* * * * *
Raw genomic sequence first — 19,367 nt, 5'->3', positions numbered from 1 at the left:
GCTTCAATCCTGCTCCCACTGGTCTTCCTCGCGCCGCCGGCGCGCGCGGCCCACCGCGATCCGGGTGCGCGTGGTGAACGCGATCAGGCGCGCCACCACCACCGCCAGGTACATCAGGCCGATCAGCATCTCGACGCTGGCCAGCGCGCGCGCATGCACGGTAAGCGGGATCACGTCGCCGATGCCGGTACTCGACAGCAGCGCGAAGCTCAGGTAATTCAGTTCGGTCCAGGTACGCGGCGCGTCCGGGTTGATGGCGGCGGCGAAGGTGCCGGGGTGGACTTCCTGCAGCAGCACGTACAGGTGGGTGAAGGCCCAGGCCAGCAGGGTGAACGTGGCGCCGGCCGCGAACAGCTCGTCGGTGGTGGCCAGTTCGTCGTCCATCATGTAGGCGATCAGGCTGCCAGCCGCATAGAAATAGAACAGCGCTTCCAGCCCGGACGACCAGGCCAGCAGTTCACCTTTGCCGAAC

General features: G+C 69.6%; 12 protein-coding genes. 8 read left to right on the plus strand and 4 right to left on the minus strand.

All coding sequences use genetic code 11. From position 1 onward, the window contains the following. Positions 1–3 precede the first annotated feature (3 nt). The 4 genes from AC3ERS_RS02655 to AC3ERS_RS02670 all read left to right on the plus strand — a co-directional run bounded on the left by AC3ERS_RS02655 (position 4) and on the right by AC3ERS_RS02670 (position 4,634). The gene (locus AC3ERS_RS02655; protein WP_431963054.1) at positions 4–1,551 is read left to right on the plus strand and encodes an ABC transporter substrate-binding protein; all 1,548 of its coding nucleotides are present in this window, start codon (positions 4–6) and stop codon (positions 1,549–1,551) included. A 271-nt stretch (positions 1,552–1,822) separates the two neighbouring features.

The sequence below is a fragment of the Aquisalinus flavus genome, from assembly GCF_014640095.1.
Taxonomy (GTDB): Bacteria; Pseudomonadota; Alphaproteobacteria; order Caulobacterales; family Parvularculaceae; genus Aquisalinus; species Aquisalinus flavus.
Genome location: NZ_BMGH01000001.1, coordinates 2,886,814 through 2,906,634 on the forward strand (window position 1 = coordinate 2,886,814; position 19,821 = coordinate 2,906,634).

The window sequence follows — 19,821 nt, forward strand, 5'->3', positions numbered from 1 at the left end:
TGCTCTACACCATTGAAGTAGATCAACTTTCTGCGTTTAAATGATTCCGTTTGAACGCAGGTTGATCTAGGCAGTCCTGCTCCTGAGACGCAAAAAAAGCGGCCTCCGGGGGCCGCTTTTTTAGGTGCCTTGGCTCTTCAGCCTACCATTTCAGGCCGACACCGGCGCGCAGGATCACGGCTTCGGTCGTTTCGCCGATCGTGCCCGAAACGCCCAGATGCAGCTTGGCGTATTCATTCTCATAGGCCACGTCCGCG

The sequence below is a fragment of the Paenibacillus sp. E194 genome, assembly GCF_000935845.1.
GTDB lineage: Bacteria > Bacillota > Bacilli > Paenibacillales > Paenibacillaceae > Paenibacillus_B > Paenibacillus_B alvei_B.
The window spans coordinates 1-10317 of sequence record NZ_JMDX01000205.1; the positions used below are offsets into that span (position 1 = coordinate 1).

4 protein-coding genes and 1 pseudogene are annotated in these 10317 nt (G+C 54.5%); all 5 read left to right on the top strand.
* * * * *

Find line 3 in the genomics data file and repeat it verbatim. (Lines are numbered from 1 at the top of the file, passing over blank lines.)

General features: G+C 69.6%; 12 protein-coding genes. 8 read left to right on the plus strand and 4 right to left on the minus strand.